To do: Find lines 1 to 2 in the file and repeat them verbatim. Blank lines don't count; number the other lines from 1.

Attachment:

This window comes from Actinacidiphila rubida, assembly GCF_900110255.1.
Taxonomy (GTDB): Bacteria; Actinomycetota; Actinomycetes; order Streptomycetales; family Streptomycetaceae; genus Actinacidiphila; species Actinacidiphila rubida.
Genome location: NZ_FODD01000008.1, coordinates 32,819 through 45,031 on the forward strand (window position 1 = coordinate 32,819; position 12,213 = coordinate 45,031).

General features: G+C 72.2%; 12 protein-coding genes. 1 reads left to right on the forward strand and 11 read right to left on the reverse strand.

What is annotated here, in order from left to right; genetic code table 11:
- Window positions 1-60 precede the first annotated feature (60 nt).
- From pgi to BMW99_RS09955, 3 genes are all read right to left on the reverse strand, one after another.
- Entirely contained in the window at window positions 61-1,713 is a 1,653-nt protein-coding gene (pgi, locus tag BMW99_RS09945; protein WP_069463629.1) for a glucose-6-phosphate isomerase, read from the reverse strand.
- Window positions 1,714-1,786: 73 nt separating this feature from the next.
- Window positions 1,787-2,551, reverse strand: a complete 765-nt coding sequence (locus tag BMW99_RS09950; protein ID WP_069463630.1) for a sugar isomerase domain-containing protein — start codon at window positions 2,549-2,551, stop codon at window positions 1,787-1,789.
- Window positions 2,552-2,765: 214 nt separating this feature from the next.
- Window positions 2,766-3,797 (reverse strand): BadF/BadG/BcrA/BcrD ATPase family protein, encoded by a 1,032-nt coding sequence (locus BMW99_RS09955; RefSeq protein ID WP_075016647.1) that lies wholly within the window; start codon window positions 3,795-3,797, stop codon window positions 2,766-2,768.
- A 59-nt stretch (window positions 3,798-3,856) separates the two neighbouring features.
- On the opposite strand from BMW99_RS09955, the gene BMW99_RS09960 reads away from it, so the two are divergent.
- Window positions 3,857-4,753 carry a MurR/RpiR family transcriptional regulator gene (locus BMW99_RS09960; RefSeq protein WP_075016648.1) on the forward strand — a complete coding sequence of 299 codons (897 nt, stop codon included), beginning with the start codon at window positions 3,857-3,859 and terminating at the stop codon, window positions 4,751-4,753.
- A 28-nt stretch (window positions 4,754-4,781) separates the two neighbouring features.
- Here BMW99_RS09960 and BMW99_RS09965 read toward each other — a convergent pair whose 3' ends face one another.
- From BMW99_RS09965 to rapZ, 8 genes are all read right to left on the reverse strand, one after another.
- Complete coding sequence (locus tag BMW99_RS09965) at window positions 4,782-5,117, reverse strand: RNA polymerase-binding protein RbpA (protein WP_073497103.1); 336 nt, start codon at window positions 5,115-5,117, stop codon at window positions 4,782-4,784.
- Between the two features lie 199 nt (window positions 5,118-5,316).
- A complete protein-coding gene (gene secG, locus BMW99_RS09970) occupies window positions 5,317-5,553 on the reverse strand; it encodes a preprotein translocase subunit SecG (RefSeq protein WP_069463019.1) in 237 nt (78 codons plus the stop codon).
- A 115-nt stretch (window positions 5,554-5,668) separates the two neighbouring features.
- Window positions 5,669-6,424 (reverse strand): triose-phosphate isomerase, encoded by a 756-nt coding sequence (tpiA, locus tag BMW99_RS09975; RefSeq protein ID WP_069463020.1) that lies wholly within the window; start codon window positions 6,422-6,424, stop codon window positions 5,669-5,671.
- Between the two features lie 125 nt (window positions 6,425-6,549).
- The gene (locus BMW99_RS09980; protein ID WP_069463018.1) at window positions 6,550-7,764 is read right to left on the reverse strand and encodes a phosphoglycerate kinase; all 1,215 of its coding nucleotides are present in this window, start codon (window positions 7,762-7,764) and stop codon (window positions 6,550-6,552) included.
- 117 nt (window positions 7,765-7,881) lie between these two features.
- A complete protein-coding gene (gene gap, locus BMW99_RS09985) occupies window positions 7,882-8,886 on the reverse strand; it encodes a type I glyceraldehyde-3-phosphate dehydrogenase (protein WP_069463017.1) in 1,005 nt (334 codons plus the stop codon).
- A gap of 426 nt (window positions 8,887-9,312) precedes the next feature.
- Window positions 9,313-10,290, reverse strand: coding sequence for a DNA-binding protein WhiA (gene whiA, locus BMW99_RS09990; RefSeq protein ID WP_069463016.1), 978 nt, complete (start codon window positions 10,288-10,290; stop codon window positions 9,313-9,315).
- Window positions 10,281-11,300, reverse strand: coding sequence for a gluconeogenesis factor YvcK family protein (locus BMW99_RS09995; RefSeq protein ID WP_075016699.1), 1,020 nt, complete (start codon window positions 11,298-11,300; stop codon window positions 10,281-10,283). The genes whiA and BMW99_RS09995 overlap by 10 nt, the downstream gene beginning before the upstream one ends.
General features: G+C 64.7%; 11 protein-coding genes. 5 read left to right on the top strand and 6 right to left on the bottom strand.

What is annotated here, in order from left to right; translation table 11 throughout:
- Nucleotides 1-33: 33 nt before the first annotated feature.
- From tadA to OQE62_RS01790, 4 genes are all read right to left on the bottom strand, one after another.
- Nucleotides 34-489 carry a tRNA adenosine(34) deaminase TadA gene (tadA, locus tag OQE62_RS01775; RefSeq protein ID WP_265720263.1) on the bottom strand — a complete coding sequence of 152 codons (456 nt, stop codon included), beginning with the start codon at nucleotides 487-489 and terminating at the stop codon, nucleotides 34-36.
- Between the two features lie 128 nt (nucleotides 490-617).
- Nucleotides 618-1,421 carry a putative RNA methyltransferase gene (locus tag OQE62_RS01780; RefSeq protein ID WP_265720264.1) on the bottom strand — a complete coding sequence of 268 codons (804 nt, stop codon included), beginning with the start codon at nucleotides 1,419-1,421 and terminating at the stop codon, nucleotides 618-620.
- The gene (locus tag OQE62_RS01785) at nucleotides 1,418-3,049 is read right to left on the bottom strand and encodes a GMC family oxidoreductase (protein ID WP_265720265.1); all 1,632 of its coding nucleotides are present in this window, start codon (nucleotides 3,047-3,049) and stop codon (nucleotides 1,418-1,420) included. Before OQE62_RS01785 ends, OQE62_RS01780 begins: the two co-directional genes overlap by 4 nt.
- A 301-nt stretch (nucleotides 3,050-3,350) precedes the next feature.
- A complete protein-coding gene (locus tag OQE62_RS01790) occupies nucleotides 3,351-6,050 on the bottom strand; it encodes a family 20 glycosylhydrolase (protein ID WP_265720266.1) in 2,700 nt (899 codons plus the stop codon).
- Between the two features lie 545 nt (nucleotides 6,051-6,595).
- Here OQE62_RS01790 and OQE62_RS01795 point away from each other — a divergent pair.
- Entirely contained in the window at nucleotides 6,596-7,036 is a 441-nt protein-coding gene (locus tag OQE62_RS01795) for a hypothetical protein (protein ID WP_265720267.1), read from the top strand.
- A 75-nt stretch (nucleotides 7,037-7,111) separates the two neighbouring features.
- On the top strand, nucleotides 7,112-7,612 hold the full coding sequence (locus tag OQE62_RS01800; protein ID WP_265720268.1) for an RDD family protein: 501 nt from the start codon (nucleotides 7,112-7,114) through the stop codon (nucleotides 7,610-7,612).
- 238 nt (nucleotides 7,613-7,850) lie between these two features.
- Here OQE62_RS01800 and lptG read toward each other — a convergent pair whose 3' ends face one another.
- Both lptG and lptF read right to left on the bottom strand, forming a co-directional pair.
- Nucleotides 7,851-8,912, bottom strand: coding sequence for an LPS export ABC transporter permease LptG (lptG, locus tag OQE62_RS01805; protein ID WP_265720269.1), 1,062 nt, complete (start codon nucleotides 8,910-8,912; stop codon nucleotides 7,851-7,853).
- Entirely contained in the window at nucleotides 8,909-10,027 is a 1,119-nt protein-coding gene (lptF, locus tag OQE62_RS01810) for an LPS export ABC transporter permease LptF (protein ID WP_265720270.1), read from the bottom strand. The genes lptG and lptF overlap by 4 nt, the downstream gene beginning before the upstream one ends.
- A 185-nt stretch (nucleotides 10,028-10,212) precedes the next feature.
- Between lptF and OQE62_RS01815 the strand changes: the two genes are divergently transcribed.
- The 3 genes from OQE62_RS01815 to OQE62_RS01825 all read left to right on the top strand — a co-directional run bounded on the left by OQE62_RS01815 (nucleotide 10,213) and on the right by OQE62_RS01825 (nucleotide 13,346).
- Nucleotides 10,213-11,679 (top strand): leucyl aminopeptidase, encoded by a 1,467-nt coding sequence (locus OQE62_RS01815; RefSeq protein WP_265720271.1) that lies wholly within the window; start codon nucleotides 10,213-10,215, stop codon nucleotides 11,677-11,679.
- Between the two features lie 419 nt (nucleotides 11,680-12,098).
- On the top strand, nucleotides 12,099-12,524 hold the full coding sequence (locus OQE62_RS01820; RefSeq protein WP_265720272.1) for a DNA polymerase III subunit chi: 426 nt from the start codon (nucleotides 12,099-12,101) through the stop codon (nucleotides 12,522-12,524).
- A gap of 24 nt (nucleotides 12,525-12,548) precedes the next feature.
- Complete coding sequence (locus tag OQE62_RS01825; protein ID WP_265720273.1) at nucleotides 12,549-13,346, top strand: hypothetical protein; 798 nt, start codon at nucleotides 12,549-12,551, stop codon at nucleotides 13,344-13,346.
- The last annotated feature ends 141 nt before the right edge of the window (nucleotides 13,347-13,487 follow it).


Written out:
This window comes from Actinacidiphila rubida, assembly GCF_900110255.1.
Taxonomy (GTDB): Bacteria; Actinomycetota; Actinomycetes; order Streptomycetales; family Streptomycetaceae; genus Actinacidiphila; species Actinacidiphila rubida.